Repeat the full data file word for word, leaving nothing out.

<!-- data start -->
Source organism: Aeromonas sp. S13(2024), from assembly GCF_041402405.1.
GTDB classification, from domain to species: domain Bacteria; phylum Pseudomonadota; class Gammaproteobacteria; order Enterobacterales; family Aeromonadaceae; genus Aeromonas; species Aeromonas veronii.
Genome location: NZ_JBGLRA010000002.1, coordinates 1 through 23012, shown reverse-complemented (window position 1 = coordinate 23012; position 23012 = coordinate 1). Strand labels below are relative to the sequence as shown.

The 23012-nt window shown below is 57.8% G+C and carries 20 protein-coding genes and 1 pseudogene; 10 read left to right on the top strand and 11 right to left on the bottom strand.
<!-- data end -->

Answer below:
Source organism: Aeromonas sp. S13(2024), from assembly GCF_041402405.1.
GTDB classification, from domain to species: domain Bacteria; phylum Pseudomonadota; class Gammaproteobacteria; order Enterobacterales; family Aeromonadaceae; genus Aeromonas; species Aeromonas veronii.
Genome location: NZ_JBGLRA010000002.1, coordinates 1 through 23012, shown reverse-complemented (window position 1 = coordinate 23012; position 23012 = coordinate 1). Strand labels below are relative to the sequence as shown.

The 23012-nt window shown below is 57.8% G+C and carries 20 protein-coding genes and 1 pseudogene; 10 read left to right on the top strand and 11 right to left on the bottom strand.